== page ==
Jun 9, 2013; Miami, FL, USA; San Antonio Spurs head coach Gregg Popovich (right) talks with point guard Tony Parker (9) during the third quarter of game two of the 2013 NBA Finals at the American Airlines Arena. Mandatory Credit: Derick ...
Jun 9, 2013; Miami, FL, USA; San Antonio Spurs head coach Gregg Popovich (right) talks with point guard Tony Parker (9) during the third quarter of game two of the 2013 NBA Finals at the American Airlines Arena. Mandatory Credit: Derick E. Hingle-USA TODAY Sports
It goes by different terms: “The Spurs model”,“The Spurs philosophy”, etc. Some would have you believe it doesn’t exist; that the Spurs have no different philosophy as the 29 others organization other than to achieve the pinnacle of competitive basketball by any means, the elusive Larry O’Brien trophy. There are a lot of misguided labels and misconceptions of this successful franchise. “Boring basketball?” Maybe if you consider a team that finished the 2012-13 season 4th in points per game and 6th in offensive efficiency. In addition, it’s hard to try to nail descriptions to an ever-changing organization in an ever-changing league that forces innovation to be able to compete.
Gregg Popovich, the legendary Spurs head coach, recently created a stir about his comments regarding domestic and international NBA players saying foreign players are “fundamentally more hardworking than most American kids”. Regardless of the actual merit of the statement, it goes a long way to explaining San Antonio’s international plan of attack. A quick glance at the current roster reveals that only 6 of the 15 players were born in the United States. Currents Spurs hail from all over the world, including France, Brazil, Argentina, Canada, New Zealand and Australia. That’s not necessarily to say to American players have not been a key focus over the years (see Kawhi Leonard, David Robinson, Bruce Bowen, etc.) or that international players have always been solid finds. Heck, it even depends whether you consider Tim Duncan to really be international (he was born and raised in the US Virgin Islands). But there is something to say for a group that shuns signing flashy, usually domestic, players looking to build the next superstar duo, trio or any other super group.
In that same piece, Popovich talks about the lack of entitlement most international players have when compared to their American counterparts. He describes them as coming to the NBA as humble and coachable as opposed to unappreciative and lacking some basic fundamentals. This mentality even trickles down to those permanently seated on the bench. Mike Budenholzer and Quin Snyder, who currently compose the Hawks coaching staff, have both even had experience coaching in the Euroleague.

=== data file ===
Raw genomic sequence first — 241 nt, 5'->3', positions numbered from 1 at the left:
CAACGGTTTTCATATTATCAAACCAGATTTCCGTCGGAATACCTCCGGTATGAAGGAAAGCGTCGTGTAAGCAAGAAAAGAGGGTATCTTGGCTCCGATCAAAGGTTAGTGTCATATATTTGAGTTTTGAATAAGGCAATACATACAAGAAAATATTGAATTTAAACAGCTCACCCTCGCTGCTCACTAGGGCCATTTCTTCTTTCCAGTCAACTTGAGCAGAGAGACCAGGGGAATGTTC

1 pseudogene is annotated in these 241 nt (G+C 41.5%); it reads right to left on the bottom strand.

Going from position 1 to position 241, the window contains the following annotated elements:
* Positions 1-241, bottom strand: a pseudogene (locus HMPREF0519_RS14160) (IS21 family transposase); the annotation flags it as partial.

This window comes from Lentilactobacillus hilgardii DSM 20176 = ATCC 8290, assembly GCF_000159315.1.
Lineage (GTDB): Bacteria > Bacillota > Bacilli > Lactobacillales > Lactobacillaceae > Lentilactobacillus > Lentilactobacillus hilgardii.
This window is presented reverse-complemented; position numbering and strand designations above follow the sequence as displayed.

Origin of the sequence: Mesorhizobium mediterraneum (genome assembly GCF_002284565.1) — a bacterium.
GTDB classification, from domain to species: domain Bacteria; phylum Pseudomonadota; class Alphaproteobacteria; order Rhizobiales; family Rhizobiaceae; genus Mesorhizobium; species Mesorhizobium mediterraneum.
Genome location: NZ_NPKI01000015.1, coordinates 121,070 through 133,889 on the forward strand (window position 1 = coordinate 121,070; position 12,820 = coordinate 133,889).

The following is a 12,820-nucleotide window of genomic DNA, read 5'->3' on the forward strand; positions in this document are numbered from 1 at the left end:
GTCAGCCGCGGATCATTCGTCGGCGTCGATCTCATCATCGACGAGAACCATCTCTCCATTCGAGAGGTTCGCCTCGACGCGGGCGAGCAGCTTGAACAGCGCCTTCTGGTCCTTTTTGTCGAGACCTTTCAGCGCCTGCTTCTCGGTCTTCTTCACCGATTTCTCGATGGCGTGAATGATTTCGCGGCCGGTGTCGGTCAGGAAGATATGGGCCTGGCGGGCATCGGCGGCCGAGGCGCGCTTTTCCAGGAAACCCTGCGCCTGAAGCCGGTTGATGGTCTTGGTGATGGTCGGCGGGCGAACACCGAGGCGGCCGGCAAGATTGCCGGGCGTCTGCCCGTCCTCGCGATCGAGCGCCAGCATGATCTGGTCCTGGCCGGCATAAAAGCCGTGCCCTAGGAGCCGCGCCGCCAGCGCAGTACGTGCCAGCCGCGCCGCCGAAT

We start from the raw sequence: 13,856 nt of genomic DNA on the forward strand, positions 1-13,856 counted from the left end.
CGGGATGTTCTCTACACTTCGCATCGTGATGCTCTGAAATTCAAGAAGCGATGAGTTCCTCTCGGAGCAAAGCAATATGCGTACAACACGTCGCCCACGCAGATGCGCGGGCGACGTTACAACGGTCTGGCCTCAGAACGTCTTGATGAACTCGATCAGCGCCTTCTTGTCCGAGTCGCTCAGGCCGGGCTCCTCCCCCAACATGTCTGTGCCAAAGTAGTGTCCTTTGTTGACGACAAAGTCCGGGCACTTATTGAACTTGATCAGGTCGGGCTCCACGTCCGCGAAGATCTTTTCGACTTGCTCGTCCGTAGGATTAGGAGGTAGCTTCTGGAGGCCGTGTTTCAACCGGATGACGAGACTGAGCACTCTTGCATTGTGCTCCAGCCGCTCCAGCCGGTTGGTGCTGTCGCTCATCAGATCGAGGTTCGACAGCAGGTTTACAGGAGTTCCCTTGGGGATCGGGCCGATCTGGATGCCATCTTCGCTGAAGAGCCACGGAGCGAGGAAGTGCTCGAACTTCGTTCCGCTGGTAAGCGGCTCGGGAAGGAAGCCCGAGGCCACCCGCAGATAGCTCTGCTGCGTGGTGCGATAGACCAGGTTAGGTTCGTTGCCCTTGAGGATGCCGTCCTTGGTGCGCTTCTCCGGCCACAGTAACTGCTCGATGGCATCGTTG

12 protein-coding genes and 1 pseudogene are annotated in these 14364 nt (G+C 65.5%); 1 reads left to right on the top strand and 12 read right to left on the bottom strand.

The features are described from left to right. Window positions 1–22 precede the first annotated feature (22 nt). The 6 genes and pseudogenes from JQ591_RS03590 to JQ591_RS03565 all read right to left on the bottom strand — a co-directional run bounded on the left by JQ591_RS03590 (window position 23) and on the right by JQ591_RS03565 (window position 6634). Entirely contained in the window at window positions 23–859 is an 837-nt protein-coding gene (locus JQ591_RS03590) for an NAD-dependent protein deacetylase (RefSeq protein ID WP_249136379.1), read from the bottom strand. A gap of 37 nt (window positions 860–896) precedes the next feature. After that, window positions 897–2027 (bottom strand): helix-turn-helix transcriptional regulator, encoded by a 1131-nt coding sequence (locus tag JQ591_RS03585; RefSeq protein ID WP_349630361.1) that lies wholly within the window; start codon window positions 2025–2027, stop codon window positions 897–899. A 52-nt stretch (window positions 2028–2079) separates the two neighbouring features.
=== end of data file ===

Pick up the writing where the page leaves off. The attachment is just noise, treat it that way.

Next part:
Having a set of General Manager and coaching staff on the same page is another hallmark of the recent Spurs regime. Gregg Popovich was the General Manager before naming himself coach in 1996. For a period of 6 years, we was both General Manager and Head Coach. Talk about continuity between the two positions. He gave way to R.C. Buford in 2002. Both were former assistants on the same coaching staff back in 1988.
Admittedly, Mike Budenholzer is not as brash as Popovich is with the media. The already tight-lipped Hawks organization need not change that aspect to emulate those in black, silver and white. But the common fan doesn’t care about media protocol, just simply about fielding a championship level team. The Hawks may step on some toes along the way, as Popovich did in resting his main players in front of a national televised game. It drew the ire of Commissioner David Stern and carried a $250,000 fine. And yet, as of June 16, 2013, the Spurs are two wins away from hoisting the Larry O’Brien trophy for the fifth time in under two decades.
Danny Ferry has a long connection with both Mike Budenholzer and Quin Snyder. Budenholzer was a long time Spurs assistant, during with Ferry both played for him and overlooked in as he sat in the front office. Ferry and Snyder were roommates for four years in the last 1980′s as members of Duke’s basketball team. There should not be any noticeable impasse in proper commu